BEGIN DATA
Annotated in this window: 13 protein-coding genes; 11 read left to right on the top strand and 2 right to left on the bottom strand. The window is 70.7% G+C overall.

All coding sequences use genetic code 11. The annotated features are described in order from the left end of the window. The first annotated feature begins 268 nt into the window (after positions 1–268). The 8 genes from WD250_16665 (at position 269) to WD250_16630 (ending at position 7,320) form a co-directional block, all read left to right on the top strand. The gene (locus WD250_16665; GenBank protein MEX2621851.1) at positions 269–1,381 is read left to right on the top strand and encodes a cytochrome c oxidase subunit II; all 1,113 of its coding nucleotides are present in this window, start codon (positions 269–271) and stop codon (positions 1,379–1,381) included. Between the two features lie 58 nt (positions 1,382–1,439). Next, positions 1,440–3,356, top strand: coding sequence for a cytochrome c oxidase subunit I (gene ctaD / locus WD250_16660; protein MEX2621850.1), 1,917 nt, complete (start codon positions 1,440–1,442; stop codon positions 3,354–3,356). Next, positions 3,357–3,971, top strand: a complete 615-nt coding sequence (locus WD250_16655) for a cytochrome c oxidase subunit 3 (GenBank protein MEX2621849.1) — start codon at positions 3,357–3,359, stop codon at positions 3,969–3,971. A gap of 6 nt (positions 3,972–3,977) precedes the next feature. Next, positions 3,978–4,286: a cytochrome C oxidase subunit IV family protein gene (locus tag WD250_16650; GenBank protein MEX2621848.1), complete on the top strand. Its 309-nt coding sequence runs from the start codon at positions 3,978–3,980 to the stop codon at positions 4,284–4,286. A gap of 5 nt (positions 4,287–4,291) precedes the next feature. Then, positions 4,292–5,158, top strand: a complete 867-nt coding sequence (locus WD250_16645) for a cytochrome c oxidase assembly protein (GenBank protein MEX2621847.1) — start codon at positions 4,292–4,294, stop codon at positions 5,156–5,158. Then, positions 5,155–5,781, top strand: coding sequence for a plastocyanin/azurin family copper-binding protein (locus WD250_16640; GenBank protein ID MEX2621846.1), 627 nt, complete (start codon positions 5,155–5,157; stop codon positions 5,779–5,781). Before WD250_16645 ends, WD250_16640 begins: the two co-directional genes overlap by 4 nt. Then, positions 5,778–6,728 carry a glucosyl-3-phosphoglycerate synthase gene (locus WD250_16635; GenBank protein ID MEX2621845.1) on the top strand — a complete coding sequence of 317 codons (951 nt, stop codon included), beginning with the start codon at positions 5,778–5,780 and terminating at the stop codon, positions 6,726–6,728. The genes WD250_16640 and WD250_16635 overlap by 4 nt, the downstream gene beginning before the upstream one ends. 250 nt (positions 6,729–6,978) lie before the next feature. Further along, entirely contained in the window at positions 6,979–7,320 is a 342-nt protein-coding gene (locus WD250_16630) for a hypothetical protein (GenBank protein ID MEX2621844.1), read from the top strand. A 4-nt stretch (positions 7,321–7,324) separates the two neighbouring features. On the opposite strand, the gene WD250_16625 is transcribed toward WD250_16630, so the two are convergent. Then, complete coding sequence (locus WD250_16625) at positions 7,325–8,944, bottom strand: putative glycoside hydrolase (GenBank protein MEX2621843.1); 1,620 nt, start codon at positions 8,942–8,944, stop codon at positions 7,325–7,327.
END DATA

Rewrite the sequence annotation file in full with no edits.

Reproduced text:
Annotated in this window: 13 protein-coding genes; 11 read left to right on the top strand and 2 right to left on the bottom strand. The window is 70.7% G+C overall.

All coding sequences use genetic code 11. The annotated features are described in order from the left end of the window. The first annotated feature begins 268 nt into the window (after positions 1–268). The 8 genes from WD250_16665 (at position 269) to WD250_16630 (ending at position 7,320) form a co-directional block, all read left to right on the top strand. The gene (locus WD250_16665; GenBank protein MEX2621851.1) at positions 269–1,381 is read left to right on the top strand and encodes a cytochrome c oxidase subunit II; all 1,113 of its coding nucleotides are present in this window, start codon (positions 269–271) and stop codon (positions 1,379–1,381) included. Between the two features lie 58 nt (positions 1,382–1,439). Next, positions 1,440–3,356, top strand: coding sequence for a cytochrome c oxidase subunit I (gene ctaD / locus WD250_16660; protein MEX2621850.1), 1,917 nt, complete (start codon positions 1,440–1,442; stop codon positions 3,354–3,356). Next, positions 3,357–3,971, top strand: a complete 615-nt coding sequence (locus WD250_16655) for a cytochrome c oxidase subunit 3 (GenBank protein MEX2621849.1) — start codon at positions 3,357–3,359, stop codon at positions 3,969–3,971. A gap of 6 nt (positions 3,972–3,977) precedes the next feature. Next, positions 3,978–4,286: a cytochrome C oxidase subunit IV family protein gene (locus tag WD250_16650; GenBank protein MEX2621848.1), complete on the top strand. Its 309-nt coding sequence runs from the start codon at positions 3,978–3,980 to the stop codon at positions 4,284–4,286. A gap of 5 nt (positions 4,287–4,291) precedes the next feature. Then, positions 4,292–5,158, top strand: a complete 867-nt coding sequence (locus WD250_16645) for a cytochrome c oxidase assembly protein (GenBank protein MEX2621847.1) — start codon at positions 4,292–4,294, stop codon at positions 5,156–5,158. Then, positions 5,155–5,781, top strand: coding sequence for a plastocyanin/azurin family copper-binding protein (locus WD250_16640; GenBank protein ID MEX2621846.1), 627 nt, complete (start codon positions 5,155–5,157; stop codon positions 5,779–5,781). Before WD250_16645 ends, WD250_16640 begins: the two co-directional genes overlap by 4 nt. Then, positions 5,778–6,728 carry a glucosyl-3-phosphoglycerate synthase gene (locus WD250_16635; GenBank protein ID MEX2621845.1) on the top strand — a complete coding sequence of 317 codons (951 nt, stop codon included), beginning with the start codon at positions 5,778–5,780 and terminating at the stop codon, positions 6,726–6,728. The genes WD250_16640 and WD250_16635 overlap by 4 nt, the downstream gene beginning before the upstream one ends. 250 nt (positions 6,729–6,978) lie before the next feature. Further along, entirely contained in the window at positions 6,979–7,320 is a 342-nt protein-coding gene (locus WD250_16630) for a hypothetical protein (GenBank protein ID MEX2621844.1), read from the top strand. A 4-nt stretch (positions 7,321–7,324) separates the two neighbouring features. On the opposite strand, the gene WD250_16625 is transcribed toward WD250_16630, so the two are convergent. Then, complete coding sequence (locus WD250_16625) at positions 7,325–8,944, bottom strand: putative glycoside hydrolase (GenBank protein MEX2621843.1); 1,620 nt, start codon at positions 8,942–8,944, stop codon at positions 7,325–7,327.